Even the best frameworks need subtle adjustment from time to time. Because of inconsistencies in impression materials, and dimensional instability of stone models, and now as we’re learning new realities involving CAD/CAM materials, both for printing and milling, it is still a necessity to know how to properly adjust an RPD frame. Today, we’ll specifically speak to adjusting a clasp assembly. That said, there is a method to bending a clasp arm that will lead to more predictable success.
First and foremost, as a clinician trying in a framework, your first goal if adjusting a clasp should obviously be to protect it. Meaning, let’s not break it off before we even get it tried in! You’ll find the best method of adjustment to be adjusting from a position of the greatest strength. The strongest point of a clasp assembly is closest to the thickest metal. Often times adjacent to a saddle. Or extending from the superior portion of a guide plane. This is where one should bend from if adjusting for retention. And as a rule of thumb, a little bit goes a long way. If adjusting from a strong, far back position like this, think of your bend as an arc. If you bend just a little at the fulcrum, out toward the end of the retentive portion of the clasp, you will gain substantially more movement.
We advise you to make these kinds of adjustments prior to having teeth set on your framework as well. The problem with going ahead with an arrangement of teeth on an RPD for tryin prior to trying the frame itself, is that at this point when you need to make a clasp adjustment, wax now covers the strongest, most bulky part of your clasp assembly. You now have two options, both of which aren’t ideal. First, you could remove all teeth from your frame in order to gain access to this location and make a proper bend. But now you’re holding teeth in hand, and doing a proper clinical tryin is now cumbersome. You might even need to do a second tooth try-in appointment. Second, you could go ahead and grab the clasp assembly farther out toward the clasp arm itself, and proceed to bend it from a weaker position. It may work fine. But one wrong tweak of a plier, and you’ll have to remake a framework, or solder to a brand new frame to correct the error.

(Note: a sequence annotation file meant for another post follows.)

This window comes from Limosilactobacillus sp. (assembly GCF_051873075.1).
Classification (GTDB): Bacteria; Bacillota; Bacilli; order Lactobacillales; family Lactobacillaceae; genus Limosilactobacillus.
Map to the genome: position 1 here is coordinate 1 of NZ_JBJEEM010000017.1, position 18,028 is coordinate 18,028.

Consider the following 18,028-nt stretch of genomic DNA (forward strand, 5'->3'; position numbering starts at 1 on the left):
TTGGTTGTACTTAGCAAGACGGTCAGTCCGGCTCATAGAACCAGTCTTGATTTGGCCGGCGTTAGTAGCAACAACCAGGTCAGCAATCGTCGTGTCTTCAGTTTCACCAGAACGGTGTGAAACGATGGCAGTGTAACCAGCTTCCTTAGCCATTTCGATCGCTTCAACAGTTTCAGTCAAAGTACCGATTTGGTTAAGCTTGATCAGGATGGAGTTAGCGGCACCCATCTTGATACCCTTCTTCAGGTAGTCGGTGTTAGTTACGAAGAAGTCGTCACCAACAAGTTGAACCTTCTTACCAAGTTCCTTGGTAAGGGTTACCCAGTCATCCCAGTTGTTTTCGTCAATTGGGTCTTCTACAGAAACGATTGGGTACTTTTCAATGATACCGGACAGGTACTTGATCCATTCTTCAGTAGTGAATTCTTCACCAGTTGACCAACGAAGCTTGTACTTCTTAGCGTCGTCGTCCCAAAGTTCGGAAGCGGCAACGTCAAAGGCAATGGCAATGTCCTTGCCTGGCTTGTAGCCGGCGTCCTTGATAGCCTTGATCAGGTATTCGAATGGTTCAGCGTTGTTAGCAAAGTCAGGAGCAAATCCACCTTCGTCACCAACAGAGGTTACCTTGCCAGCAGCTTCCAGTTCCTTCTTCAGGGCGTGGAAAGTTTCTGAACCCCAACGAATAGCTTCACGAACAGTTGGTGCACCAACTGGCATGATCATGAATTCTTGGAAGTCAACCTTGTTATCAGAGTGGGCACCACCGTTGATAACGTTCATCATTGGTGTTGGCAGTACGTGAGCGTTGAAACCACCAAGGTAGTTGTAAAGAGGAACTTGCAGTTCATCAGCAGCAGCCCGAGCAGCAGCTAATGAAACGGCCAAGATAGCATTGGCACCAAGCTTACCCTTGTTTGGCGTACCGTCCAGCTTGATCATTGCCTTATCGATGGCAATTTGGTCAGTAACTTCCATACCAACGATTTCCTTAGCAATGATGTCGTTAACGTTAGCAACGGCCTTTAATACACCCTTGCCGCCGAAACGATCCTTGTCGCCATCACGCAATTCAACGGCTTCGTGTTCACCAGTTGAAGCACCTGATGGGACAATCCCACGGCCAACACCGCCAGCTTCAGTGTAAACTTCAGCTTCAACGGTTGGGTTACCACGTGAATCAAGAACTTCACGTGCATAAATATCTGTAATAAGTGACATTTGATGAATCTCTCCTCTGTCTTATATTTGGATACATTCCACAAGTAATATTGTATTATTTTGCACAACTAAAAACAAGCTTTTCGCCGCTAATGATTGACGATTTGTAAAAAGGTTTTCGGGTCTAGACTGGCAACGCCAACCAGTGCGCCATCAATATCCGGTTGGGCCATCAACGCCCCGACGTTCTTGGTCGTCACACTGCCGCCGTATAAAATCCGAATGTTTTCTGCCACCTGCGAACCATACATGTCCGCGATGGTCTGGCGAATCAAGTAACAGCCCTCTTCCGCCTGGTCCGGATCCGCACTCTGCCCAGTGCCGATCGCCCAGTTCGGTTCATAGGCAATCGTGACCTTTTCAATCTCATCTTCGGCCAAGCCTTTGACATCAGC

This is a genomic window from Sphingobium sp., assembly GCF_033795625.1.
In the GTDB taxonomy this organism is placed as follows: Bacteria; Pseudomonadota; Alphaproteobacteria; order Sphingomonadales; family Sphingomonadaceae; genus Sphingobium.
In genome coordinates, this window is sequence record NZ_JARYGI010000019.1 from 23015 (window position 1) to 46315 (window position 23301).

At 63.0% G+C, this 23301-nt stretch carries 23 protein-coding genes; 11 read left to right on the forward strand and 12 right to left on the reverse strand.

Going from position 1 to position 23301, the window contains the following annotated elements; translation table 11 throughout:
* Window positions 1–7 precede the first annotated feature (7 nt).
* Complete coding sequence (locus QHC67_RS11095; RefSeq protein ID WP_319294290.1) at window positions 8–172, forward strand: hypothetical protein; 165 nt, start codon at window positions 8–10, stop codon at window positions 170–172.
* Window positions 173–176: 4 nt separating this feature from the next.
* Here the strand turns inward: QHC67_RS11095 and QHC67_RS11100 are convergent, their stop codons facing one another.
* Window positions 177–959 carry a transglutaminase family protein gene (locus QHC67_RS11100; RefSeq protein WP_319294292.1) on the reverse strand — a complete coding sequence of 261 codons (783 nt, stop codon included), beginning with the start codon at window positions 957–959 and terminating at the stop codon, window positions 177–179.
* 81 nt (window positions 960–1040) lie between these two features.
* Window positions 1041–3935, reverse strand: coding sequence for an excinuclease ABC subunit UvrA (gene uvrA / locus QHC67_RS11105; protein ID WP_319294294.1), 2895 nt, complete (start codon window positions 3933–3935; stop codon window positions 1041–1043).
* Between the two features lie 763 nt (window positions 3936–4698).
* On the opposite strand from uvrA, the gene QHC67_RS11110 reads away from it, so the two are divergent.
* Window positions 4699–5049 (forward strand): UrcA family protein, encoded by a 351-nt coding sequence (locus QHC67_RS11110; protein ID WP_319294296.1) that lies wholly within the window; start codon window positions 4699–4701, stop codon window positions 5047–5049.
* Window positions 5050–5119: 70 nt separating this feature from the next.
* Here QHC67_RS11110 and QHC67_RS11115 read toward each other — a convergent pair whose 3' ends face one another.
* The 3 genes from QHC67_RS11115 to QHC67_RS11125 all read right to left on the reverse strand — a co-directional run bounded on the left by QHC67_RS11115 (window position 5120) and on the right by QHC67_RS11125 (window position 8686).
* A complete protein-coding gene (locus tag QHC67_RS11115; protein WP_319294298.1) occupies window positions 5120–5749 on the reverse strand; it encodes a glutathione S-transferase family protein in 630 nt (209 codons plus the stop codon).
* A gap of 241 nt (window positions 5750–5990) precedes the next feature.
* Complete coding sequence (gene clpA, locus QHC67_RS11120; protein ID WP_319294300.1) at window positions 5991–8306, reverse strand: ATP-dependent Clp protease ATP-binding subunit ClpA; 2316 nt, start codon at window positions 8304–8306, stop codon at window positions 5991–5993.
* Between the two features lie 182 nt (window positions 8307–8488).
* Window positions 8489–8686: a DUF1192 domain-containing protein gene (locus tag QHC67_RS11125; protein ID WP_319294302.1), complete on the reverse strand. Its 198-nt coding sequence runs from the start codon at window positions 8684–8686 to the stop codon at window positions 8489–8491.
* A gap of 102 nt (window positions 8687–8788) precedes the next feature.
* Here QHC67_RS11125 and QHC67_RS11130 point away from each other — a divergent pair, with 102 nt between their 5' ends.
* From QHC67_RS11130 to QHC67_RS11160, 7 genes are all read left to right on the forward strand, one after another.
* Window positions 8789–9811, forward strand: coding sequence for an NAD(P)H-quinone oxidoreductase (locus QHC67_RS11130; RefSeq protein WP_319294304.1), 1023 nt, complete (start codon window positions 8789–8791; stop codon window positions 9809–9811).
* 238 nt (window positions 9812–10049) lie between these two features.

A little bit of bend goes a long way…
Even more challenging is when you later have a finished partial and you must make a clasp adjustment. Here it is even more imperative to grab the clasp at the position of greatest strength, which is as far back toward the acrylic as possible.
Watch this short video for an example:
Another small but helpful point, is to also note how your bends of clasp assemblies may affect your path of insertion. Clasp support is designed in such a way as to insert over top of undesirable undercuts. When you bend clasp arms, be very careful that you don’t unintentionally bend a clasp right into your own path of insertion. This is common with modified roach clasps, I-bars, and any back-action clasp design. You’ll quickly wonder why your attempt to gain a little more retention is now yielding a framework that won’t seat at all. To avoid ruining a proper path of insertion, also remember that a little bend goes a long way. You may feel as if you don’t even see a bend taking place when putting pressure on a clasp assembly, but go ahead and take it back to the mouth and do a test. It’s always easier to go back and bend some more, than to then try and bend a clasp back out of your path of insertion!
Having these skills in your pocket will help you with your RPD cases. Even more helpful might be to contact us about challenging RPD design elements so that we can help you eliminate potential problems before you experience them while trying in a framework. If we can be of assistance to you in your removable workflow, please give us a call at 757-271-5811 and we’ll help you look like a hero to your patients!
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